Mother and Baby

How to tell if your baby's teeth are growing in the right order

baby teeth order

The growth of your baby's teeth is an exciting time in their development, although the the teething cries may not mean it feels like it. By the time your baby is three, they'll probably have 20 teeth, which is pretty amazing. They'll get most of their "baby teeth" during toddlerhood, starting from around six months old.

Your baby is born with "buds" on their gums, and it's in these areas that the 20 teeth will "erupt" and form into proper baby teeth. It's usually pretty straightforward, but sometimes the tooth-growing process doesn't always go to plan. Sometimes teeth might grow in the wrong order, or develop too close together, or there could be a delay in tooth-growth that might prompt a trip to your GP.

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What order should my baby's teeth grow in?

There are five different kinds of teeth that your baby will grow in their first two years. They are:

  • Central incisors (front teeth)

  • Lateral incisors (between the front teeth and canines)
  • First molars 
  • Canines (next to the first molars)
  • Second molars (back teeth)

Babies usually get their front teeth first, but sometimes they come slightly out of order. This isn't usually a cause for concern, but here's a rough guide of which teeth should come when:

baby teething

Age Teeth
6-10 months bottom central incisors
8-12 months top central incisors
9-13 months top lateral incisors
10-16 months bottom lateral incisors
13-19 months top first molars 
14-18 months bottom first molars
16-22 months top canines
17-23 months bottom canines
23-31 months bottom second molars
25-33 months top second molars


Although your baby's teeth growth might be different, experts say there is a general pattern. Paediatric dentist Claire Stevens told Mother&Baby: ‘The buds of different teeth grow at different rates.' ‘First to emerge, at around six months, will be her bottom two front teeth, followed a month or so later by her upper middle teeth, her central incisors. At nine to 12 months, she’ll get four more, one on either side of these central teeth, and these are her lateral incisors.'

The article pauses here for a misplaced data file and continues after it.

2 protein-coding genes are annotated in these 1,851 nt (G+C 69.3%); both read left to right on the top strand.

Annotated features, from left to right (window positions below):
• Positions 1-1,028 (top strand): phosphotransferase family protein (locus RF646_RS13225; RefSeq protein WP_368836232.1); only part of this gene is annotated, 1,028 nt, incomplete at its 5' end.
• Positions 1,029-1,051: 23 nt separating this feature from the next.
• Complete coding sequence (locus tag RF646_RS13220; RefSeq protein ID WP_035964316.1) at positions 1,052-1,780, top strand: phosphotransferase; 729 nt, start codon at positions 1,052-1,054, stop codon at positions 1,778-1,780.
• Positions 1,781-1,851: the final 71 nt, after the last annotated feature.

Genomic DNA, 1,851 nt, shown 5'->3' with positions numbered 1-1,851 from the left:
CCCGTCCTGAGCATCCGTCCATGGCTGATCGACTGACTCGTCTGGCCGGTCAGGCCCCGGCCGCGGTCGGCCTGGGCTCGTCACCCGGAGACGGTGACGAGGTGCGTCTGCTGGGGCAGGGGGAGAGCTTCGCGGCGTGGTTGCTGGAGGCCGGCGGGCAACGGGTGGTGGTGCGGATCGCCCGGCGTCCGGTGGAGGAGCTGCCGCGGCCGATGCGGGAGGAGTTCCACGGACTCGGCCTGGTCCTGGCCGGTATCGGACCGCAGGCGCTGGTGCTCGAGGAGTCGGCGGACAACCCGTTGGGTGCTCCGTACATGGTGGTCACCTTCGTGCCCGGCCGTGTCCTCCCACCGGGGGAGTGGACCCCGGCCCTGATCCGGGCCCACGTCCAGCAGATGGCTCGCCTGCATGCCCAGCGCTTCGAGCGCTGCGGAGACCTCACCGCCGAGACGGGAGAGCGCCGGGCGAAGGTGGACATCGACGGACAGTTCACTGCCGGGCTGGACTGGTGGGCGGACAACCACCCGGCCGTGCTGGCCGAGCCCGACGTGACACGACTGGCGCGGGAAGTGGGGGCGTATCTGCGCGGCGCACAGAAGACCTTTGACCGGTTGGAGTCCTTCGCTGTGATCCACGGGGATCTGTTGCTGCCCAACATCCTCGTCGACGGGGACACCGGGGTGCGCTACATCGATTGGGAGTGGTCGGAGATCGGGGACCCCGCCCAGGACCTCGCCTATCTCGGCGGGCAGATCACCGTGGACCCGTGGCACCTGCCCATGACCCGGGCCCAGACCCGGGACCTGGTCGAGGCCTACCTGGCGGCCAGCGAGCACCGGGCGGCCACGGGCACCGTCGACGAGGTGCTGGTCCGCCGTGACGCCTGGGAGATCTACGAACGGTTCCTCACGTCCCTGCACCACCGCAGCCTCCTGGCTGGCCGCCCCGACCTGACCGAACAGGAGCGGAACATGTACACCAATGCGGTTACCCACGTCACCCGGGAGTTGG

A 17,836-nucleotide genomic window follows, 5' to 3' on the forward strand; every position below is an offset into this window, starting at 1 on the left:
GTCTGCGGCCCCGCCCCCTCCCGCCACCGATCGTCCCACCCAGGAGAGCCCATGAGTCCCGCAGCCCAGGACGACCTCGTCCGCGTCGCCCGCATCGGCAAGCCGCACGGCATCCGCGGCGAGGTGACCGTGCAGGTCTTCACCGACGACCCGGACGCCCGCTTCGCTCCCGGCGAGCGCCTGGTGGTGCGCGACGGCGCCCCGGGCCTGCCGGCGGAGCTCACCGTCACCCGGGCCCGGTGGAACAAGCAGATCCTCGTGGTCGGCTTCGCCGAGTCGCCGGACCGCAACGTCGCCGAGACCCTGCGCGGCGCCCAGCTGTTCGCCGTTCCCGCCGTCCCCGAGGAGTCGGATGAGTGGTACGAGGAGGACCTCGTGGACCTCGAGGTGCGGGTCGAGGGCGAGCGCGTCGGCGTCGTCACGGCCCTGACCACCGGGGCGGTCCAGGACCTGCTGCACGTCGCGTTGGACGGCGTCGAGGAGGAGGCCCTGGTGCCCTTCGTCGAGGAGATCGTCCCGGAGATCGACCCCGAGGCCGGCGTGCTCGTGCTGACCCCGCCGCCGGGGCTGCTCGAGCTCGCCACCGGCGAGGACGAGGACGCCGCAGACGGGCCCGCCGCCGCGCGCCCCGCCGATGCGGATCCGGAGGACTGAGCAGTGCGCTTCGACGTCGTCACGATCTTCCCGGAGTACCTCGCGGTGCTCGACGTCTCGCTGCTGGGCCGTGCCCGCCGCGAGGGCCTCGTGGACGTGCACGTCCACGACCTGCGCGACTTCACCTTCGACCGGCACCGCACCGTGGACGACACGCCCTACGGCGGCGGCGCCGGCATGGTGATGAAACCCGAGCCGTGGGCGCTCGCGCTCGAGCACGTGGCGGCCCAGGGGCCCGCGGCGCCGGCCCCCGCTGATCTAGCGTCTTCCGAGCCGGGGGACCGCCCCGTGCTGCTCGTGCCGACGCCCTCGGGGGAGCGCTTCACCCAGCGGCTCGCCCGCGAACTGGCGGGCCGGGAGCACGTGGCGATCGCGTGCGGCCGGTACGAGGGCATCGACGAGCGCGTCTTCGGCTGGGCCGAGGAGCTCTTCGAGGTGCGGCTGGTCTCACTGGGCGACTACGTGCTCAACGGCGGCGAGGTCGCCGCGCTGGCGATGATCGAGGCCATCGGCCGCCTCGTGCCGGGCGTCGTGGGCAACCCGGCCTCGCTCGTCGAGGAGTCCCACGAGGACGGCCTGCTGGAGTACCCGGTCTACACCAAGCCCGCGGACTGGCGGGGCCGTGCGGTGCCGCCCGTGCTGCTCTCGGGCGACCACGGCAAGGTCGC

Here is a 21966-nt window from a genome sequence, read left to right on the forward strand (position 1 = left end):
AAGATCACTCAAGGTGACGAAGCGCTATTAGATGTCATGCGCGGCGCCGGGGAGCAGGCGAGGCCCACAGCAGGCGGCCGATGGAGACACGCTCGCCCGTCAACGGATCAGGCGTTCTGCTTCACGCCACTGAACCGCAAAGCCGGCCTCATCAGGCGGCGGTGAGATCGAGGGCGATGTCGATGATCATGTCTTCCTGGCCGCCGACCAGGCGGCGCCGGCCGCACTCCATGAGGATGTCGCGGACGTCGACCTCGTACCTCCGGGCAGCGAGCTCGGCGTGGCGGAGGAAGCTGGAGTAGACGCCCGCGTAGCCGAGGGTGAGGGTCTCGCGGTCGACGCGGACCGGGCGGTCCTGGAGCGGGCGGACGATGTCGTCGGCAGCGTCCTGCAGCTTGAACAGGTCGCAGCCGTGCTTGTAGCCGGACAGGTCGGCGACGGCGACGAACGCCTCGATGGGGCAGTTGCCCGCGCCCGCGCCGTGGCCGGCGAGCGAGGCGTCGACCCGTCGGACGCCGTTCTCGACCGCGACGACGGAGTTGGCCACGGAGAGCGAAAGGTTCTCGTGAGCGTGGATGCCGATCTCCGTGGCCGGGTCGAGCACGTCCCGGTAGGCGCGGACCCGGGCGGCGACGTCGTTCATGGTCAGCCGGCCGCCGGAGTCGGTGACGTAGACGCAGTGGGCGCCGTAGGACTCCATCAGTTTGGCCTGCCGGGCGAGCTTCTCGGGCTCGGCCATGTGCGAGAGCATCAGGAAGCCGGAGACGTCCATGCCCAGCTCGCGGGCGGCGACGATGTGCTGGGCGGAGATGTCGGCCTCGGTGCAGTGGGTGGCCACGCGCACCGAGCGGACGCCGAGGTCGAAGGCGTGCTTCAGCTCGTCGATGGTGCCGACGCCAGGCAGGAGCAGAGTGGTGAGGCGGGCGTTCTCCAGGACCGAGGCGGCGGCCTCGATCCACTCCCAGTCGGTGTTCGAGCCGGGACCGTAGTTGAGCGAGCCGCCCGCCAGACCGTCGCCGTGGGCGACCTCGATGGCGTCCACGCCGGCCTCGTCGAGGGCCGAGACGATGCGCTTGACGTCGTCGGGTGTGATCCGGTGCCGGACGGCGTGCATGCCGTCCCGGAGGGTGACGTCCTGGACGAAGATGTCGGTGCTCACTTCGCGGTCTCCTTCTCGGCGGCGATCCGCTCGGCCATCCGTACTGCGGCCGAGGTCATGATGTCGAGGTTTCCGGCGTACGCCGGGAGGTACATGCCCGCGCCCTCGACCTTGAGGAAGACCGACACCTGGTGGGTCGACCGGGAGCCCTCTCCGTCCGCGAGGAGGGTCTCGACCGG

These usually emerge in pairs, two on one side, then two on the other. ‘At around 14 months, her first molars – bigger, with a flat surface to crush food – will appear top and bottom,' explains Claire, 'leaving a gap between them and her incisors. At 18 months, four sharper canine teeth fill this gap top and the bottom: these are used to tear food. At around 26 months, two pairs of second molars will emerge at the back of her mouth, with broad flat surfaces to grind up her food.’

When is it normal for my baby to teethe?

Every baby is different, some may start teething at four to seven months and some may not get their first teeth until they're around one. Sometimes babies are even born with one or two teeth - it's largely down to genetics.

How can I tell if something is wrong with my baby's teeth?

The order in which your baby's teeth arrive is actually less important than other factors, like the spacing between them and disease prevention. Because baby teeth are much smaller than adult teeth, there should be plenty of space between them to allow room for the adult teeth to grow. Ideally you should check your baby's teeth every four months and visit a pediatric dentist or your GP if you're worried that your baby's teeth are growing too close together.

You might be surprised to know that baby teeth are at a higher risk of tooth decay, causing an increased risk of:

  • Early tooth loss
  • Infections
  • Gum disease
  • Yellow or brown spots on teeth
  • Feeding difficulties
  • Cavities
  • Poor self-esteem

Teething problems tend to happen more frequently in babies born prematurely, so if your baby was born pre-term, consider keeping a closer eye on their teeth. If no teeth have appeared by the time your baby is 18 months old, take them to see a dentist.

Signs your baby's turned into a toddler:

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1) You realise you now need eyes in the back of your head